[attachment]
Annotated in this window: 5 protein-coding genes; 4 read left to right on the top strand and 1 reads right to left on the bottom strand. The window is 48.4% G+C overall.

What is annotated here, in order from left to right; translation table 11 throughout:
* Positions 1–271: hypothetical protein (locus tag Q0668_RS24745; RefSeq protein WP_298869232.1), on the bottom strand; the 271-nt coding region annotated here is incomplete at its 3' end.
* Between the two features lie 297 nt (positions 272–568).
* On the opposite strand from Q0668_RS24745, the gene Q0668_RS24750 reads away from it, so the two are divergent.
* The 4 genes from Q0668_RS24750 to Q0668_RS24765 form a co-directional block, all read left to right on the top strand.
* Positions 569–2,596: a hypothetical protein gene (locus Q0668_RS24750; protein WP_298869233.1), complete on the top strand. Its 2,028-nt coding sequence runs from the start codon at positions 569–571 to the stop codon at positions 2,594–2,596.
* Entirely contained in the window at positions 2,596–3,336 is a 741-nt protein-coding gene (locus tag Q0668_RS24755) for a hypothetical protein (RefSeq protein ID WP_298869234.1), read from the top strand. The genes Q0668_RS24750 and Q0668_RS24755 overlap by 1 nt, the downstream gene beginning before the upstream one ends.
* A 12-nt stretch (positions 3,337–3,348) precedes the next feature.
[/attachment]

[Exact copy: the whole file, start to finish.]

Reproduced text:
Annotated in this window: 5 protein-coding genes; 4 read left to right on the top strand and 1 reads right to left on the bottom strand. The window is 48.4% G+C overall.

What is annotated here, in order from left to right; translation table 11 throughout:
* Positions 1–271: hypothetical protein (locus tag Q0668_RS24745; RefSeq protein WP_298869232.1), on the bottom strand; the 271-nt coding region annotated here is incomplete at its 3' end.
* Between the two features lie 297 nt (positions 272–568).
* On the opposite strand from Q0668_RS24745, the gene Q0668_RS24750 reads away from it, so the two are divergent.
* The 4 genes from Q0668_RS24750 to Q0668_RS24765 form a co-directional block, all read left to right on the top strand.
* Positions 569–2,596: a hypothetical protein gene (locus Q0668_RS24750; protein WP_298869233.1), complete on the top strand. Its 2,028-nt coding sequence runs from the start codon at positions 569–571 to the stop codon at positions 2,594–2,596.
* Entirely contained in the window at positions 2,596–3,336 is a 741-nt protein-coding gene (locus tag Q0668_RS24755) for a hypothetical protein (RefSeq protein ID WP_298869234.1), read from the top strand. The genes Q0668_RS24750 and Q0668_RS24755 overlap by 1 nt, the downstream gene beginning before the upstream one ends.
* A 12-nt stretch (positions 3,337–3,348) precedes the next feature.